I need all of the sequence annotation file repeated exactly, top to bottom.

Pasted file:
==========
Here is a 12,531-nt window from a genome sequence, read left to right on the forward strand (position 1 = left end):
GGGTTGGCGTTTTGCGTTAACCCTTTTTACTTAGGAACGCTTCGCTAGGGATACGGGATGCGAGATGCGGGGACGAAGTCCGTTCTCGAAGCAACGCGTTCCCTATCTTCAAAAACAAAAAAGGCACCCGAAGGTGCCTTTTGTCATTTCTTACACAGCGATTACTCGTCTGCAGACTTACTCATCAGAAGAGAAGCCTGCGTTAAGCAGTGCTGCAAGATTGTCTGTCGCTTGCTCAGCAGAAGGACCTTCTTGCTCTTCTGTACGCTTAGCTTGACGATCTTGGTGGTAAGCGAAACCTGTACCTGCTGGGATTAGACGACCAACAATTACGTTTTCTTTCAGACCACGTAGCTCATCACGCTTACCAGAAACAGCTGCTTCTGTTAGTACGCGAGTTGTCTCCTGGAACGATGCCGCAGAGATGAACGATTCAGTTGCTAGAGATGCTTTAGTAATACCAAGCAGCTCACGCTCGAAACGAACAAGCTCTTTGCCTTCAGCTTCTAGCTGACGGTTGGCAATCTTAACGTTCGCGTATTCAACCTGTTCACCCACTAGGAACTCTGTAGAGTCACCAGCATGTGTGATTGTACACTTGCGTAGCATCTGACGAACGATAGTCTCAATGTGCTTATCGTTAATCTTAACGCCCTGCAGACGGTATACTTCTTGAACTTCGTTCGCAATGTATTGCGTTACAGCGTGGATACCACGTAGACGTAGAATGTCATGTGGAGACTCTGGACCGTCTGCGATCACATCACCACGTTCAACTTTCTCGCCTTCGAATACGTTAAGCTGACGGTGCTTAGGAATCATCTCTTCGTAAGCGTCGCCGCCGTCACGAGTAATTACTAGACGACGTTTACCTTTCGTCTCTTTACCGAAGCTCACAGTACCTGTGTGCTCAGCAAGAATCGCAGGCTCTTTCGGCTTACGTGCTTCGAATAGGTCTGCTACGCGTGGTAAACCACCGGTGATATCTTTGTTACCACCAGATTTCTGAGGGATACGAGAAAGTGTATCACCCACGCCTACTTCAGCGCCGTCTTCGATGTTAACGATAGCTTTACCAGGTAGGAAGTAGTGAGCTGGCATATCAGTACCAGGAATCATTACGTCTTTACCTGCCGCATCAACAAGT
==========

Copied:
Here is a 12,531-nt window from a genome sequence, read left to right on the forward strand (position 1 = left end):
GGGTTGGCGTTTTGCGTTAACCCTTTTTACTTAGGAACGCTTCGCTAGGGATACGGGATGCGAGATGCGGGGACGAAGTCCGTTCTCGAAGCAACGCGTTCCCTATCTTCAAAAACAAAAAAGGCACCCGAAGGTGCCTTTTGTCATTTCTTACACAGCGATTACTCGTCTGCAGACTTACTCATCAGAAGAGAAGCCTGCGTTAAGCAGTGCTGCAAGATTGTCTGTCGCTTGCTCAGCAGAAGGACCTTCTTGCTCTTCTGTACGCTTAGCTTGACGATCTTGGTGGTAAGCGAAACCTGTACCTGCTGGGATTAGACGACCAACAATTACGTTTTCTTTCAGACCACGTAGCTCATCACGCTTACCAGAAACAGCTGCTTCTGTTAGTACGCGAGTTGTCTCCTGGAACGATGCCGCAGAGATGAACGATTCAGTTGCTAGAGATGCTTTAGTAATACCAAGCAGCTCACGCTCGAAACGAACAAGCTCTTTGCCTTCAGCTTCTAGCTGACGGTTGGCAATCTTAACGTTCGCGTATTCAACCTGTTCACCCACTAGGAACTCTGTAGAGTCACCAGCATGTGTGATTGTACACTTGCGTAGCATCTGACGAACGATAGTCTCAATGTGCTTATCGTTAATCTTAACGCCCTGCAGACGGTATACTTCTTGAACTTCGTTCGCAATGTATTGCGTTACAGCGTGGATACCACGTAGACGTAGAATGTCATGTGGAGACTCTGGACCGTCTGCGATCACATCACCACGTTCAACTTTCTCGCCTTCGAATACGTTAAGCTGACGGTGCTTAGGAATCATCTCTTCGTAAGCGTCGCCGCCGTCACGAGTAATTACTAGACGACGTTTACCTTTCGTCTCTTTACCGAAGCTCACAGTACCTGTGTGCTCAGCAAGAATCGCAGGCTCTTTCGGCTTACGTGCTTCGAATAGGTCTGCTACGCGTGGTAAACCACCGGTGATATCTTTGTTACCACCAGATTTCTGAGGGATACGAGAAAGTGTATCACCCACGCCTACTTCAGCGCCGTCTTCGATGTTAACGATAGCTTTACCAGGTAGGAAGTAGTGAGCTGGCATATCAGTACCAGGAATCATTACGTCTTTACCTGCCGCATCAACAAGT